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City council denies request to vacate

May Street
An aerial view shows the piece of land petitioned for vacation. (Submitted Graphic)

WORTHINGTON — The Worthington City Council voted unanimously to deny the request by Bruce and Beverly Kness for the city to vacate part of May Street.

The petition was first discussed at the Dec. 9 city council meeting . As explained by Director of Engineering Dwayne Haffield two weeks ago, the Knesses view maintenance of the city-occupied tract of land as inadequate. They asked for the city to vacate so ownership would pass to them.

Although the public hearing was completed Dec. 9, more of the Knesses' neighbors appeared at Monday's council meeting and were invited to state their positions.

Karen Freese, who lives across the street, listed a number of reasons she was opposed to the city granting the vacation request.

"The property has some monetary value," she said. Because the city does not have the title to the land, it's unable to sell the property to the Knesses. In vacating the premises, the city would effectively be giving away 80 feet of lakefront.

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"It limits the value of those neighbors," noted Freese, who also cited concern about maintenance of the historic retaining wall, which begins at Chautauqua Park and stretches across several property lines.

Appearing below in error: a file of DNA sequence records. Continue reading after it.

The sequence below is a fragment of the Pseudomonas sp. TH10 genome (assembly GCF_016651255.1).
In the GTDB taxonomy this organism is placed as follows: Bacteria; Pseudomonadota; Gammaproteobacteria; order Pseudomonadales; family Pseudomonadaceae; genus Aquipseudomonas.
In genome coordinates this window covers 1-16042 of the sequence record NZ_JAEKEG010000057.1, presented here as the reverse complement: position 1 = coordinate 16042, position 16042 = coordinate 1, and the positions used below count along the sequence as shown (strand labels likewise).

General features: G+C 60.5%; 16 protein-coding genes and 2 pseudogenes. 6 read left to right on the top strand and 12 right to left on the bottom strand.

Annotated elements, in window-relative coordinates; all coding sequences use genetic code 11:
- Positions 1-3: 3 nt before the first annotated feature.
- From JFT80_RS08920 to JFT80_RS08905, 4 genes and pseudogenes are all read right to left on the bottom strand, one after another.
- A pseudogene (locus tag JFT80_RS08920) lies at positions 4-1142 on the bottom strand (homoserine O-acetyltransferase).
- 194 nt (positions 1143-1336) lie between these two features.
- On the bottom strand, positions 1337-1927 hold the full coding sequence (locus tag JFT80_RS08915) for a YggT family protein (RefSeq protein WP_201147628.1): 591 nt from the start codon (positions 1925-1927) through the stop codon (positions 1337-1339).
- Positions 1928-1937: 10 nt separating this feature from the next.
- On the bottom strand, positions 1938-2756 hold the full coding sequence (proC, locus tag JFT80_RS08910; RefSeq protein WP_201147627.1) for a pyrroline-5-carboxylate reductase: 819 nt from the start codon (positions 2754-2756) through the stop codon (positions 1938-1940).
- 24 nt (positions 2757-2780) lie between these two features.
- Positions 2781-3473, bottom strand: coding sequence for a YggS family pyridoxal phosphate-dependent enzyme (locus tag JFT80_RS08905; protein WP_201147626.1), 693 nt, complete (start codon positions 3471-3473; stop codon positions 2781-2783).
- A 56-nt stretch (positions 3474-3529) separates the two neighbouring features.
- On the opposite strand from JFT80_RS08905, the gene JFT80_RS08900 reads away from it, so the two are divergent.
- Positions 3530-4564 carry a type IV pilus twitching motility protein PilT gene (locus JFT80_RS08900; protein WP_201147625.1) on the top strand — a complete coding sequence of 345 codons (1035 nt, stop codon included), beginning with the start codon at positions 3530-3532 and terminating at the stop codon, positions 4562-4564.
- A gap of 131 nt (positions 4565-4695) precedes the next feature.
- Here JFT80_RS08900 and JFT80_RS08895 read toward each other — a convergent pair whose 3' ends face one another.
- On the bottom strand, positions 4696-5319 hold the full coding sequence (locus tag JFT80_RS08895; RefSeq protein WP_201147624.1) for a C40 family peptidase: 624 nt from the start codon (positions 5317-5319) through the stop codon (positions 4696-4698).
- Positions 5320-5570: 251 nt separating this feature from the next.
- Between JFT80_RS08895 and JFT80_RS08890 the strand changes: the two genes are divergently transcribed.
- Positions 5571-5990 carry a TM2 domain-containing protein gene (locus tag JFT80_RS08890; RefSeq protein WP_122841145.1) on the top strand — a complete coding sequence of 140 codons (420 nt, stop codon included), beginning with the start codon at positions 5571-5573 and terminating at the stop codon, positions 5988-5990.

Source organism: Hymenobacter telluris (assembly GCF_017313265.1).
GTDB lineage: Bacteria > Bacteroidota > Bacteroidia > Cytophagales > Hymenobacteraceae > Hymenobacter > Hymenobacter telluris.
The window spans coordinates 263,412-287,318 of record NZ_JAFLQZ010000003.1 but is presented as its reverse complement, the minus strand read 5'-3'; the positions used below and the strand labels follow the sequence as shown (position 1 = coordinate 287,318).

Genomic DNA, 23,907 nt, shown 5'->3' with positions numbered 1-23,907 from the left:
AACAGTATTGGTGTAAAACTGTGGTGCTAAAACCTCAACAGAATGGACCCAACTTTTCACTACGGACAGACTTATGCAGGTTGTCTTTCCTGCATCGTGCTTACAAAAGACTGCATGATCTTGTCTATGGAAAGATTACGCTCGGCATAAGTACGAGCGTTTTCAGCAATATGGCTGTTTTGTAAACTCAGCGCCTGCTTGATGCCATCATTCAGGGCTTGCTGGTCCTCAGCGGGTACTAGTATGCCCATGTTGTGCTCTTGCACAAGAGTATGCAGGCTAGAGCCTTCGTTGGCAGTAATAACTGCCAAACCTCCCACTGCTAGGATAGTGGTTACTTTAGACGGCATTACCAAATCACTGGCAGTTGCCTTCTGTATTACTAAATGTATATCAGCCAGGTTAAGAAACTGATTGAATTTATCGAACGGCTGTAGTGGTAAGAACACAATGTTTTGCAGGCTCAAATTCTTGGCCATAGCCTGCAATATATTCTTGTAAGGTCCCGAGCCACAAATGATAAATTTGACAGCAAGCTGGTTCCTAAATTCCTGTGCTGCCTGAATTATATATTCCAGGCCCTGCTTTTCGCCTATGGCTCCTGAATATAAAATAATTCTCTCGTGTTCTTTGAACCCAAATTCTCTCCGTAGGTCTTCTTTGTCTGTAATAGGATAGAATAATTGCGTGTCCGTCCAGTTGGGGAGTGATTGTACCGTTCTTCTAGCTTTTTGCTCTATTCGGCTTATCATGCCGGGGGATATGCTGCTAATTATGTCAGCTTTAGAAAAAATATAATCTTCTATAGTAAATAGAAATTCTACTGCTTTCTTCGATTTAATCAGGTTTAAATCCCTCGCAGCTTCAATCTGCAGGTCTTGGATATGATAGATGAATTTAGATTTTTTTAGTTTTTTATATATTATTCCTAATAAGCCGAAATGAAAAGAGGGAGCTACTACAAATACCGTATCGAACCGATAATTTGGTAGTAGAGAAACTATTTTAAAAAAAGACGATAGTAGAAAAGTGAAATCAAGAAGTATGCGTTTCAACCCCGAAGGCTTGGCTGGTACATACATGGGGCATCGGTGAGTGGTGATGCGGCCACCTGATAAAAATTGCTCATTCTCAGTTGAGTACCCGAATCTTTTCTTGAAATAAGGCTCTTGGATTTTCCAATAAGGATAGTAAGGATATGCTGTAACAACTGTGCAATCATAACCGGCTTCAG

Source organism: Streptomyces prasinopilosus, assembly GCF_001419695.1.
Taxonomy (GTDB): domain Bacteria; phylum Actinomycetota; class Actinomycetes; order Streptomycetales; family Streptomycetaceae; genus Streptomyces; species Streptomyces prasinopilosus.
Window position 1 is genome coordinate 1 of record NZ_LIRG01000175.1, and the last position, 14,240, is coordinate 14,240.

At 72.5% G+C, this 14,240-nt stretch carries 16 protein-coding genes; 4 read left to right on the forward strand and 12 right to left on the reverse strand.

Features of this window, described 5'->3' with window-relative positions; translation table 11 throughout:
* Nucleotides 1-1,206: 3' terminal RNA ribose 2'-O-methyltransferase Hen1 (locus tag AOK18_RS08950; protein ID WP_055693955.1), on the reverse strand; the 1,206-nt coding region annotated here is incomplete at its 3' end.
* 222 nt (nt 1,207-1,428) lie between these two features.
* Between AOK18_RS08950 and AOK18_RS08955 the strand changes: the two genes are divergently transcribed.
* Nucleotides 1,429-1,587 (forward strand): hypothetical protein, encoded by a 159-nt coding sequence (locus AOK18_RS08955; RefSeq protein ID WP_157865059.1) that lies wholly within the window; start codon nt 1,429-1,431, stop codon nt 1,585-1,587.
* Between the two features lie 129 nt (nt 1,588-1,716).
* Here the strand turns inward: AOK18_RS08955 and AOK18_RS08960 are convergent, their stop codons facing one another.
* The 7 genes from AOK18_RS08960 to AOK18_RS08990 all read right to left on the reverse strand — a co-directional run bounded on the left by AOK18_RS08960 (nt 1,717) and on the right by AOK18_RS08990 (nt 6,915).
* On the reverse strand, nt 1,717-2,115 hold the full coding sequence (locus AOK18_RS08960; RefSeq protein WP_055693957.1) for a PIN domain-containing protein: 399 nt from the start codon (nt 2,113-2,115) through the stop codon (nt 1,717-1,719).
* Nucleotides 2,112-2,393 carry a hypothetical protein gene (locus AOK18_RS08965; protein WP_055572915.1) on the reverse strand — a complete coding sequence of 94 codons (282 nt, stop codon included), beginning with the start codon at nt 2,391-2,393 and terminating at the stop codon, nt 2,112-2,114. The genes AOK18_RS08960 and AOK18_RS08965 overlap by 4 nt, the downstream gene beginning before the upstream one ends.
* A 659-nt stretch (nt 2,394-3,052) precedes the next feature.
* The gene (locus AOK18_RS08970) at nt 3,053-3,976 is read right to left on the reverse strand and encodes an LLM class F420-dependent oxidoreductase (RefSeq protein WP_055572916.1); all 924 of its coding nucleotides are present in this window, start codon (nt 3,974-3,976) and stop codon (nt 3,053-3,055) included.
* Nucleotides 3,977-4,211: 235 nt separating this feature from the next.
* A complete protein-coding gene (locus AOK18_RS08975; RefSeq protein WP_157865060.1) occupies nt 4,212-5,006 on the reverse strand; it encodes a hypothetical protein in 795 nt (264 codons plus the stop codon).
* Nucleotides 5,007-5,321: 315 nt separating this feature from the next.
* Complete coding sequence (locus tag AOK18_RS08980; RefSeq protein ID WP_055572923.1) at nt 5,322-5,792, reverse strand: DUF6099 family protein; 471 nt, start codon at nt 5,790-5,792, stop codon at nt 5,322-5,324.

"It would be to our advantage if someone were to take care of that," she said. "Saying that, I'm still against it (granting the petition)."

Freese added that E. O. Olson, who originally developed the land, wouldn't want the public to lose the lake access at May Street. She noted that Olson was a conservationist who wanted everyone to be able to enjoy the waterfront.

Lastly, Freese said that if the boat access were to become private, it may create problems for her property. The summer southwest wind comes around Earhart Point at a velocity such that if a boat lift or other large contraption were installed, it would bang against the Freeses' portion of the retaining wall.

"If a private property owner has it, then we have no recourse," Freese concluded.

No other neighbors wished to address the council. Mark Shepherd, representing Bruce and Beverly Kness, did not offer a rebuttal.

Council members came to a consensus that although vacating the land would make it taxable, the slight advantage for the city does not outweigh the loss to the public that would occur if the city agreed to vacate.

The vote to deny the Knesses' petition was unanimous, with the exception of council member Larry Janssen, who was absent from the meeting.

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Also at Monday's meeting:

  • Council approved two Nobles Home Initiative requests from Dan Krueger — a single-family home at 1388 N. Crailsheim Road and a duplex at 1420 and 1426 N. Crailsheim Road.
  • A second reading passed on a proposed ordinance to rezone a section of land north of Interstate 90, east of Humiston Avenue, north of 27th Street and just west of the Prairie Justice Center from a combination of a transitional zone and a B-3 general business zone to an R-1 one-family detached zone.
  • A second reading passed on a proposed ordinance to rezone a section of Sherwood Avenue from R-4 medium family residential to R-3 low density preservation residential.

Related Topics: GOVERNMENT AND POLITICS
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